One of the central assumptions in Western culture is the concept of identity and individualism. We have built legal edifices to individual human rights, entrenching the idea of the self. The Mute Book, Janieta Eyre’s photographic series recently exhibited at Katharine Mulherin Contemporary Art Projects, questions these suppositions in a uniquely poetic way.
Apparently, Eyre lost the ability to speak for three teenage years and realized that this made her all but invisible, as other people avoided interaction with her. The Mute Book draws inspiration from this personal history and the 17th-century Mutus Liber (Silent Book) of esoteric illustrations, an alchemical guide to transmutation. Metaphorically, Eyre’s series—which she says she may continue—suggests a process of self-enlightenment in images that also evoke the experience of birthing.
The first Mute Book image is quite subtle. Eyre photographs herself wearing an assortment of clothes that have been stitched together. A seam drawn through her face suggests different personalities, augmented by makeup that alters her features. She is perched on the arm of a chair that is floating above the floor. Floral patterns intersect with geometric designs. A pinwheel is fixed to the wall; its shape is echoed in the fascinator on one side of her head. A patterned square emphasizes flatness while her shadow contradicts this. She wears a black covering over her head that acts to disconnect head from body. Her hands are expressive as they hold the moment in abeyance.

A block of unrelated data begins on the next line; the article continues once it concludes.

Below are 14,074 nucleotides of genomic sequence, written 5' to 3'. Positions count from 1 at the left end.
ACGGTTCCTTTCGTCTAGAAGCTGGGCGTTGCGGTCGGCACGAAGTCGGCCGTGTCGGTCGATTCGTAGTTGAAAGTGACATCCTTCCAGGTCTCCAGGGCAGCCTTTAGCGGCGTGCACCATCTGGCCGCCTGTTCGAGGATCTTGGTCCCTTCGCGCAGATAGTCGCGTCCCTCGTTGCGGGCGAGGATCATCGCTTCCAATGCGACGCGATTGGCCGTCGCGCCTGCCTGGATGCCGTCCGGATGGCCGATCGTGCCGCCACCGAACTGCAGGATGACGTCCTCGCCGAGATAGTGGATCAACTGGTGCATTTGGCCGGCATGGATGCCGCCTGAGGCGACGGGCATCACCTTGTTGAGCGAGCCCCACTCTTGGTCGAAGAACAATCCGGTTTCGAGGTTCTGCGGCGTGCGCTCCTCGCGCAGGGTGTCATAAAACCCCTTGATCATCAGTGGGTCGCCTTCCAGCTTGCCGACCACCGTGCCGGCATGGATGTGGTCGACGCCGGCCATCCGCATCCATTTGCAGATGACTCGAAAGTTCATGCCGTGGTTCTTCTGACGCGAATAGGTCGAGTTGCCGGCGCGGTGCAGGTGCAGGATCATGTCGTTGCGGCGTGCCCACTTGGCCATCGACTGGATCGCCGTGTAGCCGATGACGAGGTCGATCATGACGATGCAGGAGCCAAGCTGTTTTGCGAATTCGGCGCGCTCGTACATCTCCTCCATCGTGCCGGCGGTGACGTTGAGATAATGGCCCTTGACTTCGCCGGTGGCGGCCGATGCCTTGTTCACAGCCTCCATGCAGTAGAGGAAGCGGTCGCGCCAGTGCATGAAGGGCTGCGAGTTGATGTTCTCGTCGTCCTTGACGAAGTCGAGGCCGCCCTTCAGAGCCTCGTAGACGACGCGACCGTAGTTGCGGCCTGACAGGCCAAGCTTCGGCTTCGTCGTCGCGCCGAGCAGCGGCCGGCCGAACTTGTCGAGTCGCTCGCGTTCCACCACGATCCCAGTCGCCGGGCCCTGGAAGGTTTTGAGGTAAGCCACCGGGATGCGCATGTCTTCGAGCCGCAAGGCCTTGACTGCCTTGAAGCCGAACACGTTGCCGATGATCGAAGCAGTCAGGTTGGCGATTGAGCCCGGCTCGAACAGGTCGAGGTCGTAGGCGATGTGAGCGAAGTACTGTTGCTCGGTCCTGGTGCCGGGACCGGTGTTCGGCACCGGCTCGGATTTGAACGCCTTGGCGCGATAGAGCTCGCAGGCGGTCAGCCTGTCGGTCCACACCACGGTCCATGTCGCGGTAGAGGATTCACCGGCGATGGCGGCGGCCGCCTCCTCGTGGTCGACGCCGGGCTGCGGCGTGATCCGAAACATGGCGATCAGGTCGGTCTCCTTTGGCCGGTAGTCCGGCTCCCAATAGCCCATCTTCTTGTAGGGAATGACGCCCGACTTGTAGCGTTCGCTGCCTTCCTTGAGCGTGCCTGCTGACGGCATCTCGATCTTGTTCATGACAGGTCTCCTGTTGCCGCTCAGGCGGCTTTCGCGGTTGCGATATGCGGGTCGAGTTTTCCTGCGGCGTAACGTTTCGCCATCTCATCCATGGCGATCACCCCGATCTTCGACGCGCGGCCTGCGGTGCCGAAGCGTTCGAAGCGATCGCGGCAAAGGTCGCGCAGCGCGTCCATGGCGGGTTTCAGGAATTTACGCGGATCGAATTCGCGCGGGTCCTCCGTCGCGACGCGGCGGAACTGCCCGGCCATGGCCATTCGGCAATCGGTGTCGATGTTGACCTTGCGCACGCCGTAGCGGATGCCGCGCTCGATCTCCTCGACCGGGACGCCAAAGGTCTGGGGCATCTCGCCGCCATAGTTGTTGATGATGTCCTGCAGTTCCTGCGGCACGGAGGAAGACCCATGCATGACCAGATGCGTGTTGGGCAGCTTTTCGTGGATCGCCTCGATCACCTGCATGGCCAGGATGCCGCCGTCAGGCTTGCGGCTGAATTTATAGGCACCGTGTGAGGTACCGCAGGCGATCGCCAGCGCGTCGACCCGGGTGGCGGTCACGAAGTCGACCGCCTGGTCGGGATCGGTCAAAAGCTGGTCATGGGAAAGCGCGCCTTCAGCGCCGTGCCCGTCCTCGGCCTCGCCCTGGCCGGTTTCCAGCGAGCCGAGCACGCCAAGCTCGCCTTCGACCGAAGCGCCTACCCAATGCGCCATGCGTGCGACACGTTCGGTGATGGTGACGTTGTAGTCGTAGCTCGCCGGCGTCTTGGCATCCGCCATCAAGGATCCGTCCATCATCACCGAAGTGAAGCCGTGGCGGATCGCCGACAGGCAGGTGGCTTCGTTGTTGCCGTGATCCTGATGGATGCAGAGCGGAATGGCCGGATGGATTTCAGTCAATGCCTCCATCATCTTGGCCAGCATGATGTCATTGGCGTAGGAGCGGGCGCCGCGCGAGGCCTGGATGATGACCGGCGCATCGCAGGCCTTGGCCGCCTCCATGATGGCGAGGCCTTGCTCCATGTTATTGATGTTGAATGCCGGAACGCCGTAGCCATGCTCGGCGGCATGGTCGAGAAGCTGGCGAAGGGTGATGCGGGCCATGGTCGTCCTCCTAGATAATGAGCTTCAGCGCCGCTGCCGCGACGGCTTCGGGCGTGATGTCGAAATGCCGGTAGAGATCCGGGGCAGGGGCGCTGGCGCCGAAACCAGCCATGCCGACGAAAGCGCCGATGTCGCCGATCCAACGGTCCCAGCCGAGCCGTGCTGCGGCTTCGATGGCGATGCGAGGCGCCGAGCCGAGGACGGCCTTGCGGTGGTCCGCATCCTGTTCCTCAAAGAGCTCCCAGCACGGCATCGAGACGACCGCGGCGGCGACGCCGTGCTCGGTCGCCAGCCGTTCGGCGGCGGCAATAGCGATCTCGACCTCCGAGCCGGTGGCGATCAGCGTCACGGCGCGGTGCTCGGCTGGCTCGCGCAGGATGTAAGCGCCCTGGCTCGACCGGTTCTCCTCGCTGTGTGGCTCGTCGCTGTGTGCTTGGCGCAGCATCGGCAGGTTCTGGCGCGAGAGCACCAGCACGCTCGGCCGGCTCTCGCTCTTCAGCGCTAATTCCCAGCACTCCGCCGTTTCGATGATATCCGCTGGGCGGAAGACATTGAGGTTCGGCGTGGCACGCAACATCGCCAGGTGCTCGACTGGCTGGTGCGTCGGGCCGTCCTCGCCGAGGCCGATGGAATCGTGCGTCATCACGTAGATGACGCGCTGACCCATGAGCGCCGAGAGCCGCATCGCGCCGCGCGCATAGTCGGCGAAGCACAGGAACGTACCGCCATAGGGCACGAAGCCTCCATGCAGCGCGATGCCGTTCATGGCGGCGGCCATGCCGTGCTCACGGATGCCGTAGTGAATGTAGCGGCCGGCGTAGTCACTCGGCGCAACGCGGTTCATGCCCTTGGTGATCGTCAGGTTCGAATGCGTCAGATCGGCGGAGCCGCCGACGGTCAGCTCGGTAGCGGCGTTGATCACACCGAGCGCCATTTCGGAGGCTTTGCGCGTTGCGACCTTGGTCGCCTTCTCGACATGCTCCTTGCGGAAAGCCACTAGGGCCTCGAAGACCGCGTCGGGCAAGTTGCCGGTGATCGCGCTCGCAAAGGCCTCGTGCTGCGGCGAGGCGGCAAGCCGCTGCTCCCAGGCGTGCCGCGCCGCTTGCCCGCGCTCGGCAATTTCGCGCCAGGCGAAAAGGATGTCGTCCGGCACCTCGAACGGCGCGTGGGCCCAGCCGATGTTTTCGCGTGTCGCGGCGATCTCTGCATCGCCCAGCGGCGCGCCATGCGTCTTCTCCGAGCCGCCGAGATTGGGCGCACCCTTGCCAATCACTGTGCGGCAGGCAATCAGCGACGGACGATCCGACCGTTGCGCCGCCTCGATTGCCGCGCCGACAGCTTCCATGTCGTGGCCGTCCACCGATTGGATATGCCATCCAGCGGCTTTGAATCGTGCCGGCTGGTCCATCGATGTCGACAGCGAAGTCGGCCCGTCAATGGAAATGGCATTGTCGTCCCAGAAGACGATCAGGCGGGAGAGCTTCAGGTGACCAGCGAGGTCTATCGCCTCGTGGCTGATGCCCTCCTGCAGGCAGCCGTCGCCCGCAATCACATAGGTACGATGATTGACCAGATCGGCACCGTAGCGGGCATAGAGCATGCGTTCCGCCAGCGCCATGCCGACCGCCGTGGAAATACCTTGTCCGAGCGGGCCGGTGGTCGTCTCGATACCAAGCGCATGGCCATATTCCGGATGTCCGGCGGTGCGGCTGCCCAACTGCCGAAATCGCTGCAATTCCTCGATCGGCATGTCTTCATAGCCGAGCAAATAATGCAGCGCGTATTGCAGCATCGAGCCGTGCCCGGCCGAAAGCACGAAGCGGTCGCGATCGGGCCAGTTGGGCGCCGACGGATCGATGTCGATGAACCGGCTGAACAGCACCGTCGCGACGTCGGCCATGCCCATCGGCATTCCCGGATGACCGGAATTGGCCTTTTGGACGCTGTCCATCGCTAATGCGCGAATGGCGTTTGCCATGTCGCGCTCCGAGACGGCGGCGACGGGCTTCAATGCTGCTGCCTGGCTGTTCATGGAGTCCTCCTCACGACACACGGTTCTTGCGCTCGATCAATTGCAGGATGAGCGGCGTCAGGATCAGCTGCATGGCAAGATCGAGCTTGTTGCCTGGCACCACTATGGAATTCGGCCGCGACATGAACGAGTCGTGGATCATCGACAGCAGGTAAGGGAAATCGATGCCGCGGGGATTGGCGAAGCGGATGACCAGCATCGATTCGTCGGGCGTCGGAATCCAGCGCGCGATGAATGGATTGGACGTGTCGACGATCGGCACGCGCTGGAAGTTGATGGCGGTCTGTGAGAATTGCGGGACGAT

The Mute Book #2 establishes a male/female duality via clothing and wedges the artist into a confined space, hinting at the need to grow.
The Mute Book #3 ventures into quantum mechanics, with mathematical formulas for matter scrawled on a blackboard. Eyre has drawn esoteric symbols on her body and her eyes are masked like a raccoon’s. A cage references containment while books seem to offer solutions. She is questioning objective reality with all the dark matter still hidden and unquantifiable. How do we grasp identity when so much is in flux? Only as a fabrication.
The next stage in enlightenment, some say, is equated with the third eye opening and ascension, or flying. The Mute Book #4 moves into a patterned zone that is simultaneously two- and three- dimensional. Eyre is slouched and withdrawn behind rope lines, wearing stockings. The action of enlightenment takes place within passivity and relaxation. A nonsensical calendar evokes significant dates as the artist withdraws from her physical presence.
Gestation is referenced in The Mute Book #5. Eyre is poised, still mute to utter “the word,” which can mean “the birth” in certain alchemical texts. Arcane diagrams mark the journey behind her. One hand is on her breast and the other on a cup, symbolizing nurturing. The sitting pose links to the adding machine at her feet, flowing these codes through her body, making her into a cipher.
The Mute Book #6 references birth through a Miro-esque figure in mitosis and a checkerboard populated with mirrored gene-sequence “words” or codes. The artist’s body has become translucent and immaterial, a pattern for a “dress.”
The Mute Book #12—the most recent work on display from the series—has further arcane diagrams suggestive of trees growing down and up, perhaps unifying realms. Eyre holds segments of torn paper in her hands and gazes through a single spectacle over one eye. The umbilical cord is severed.
The dense hermeticism in Eyre’s vision generates a fascinating journey for the viewer, rewarded with a glimpse into a very complex psyche. This is a magnificent body of work.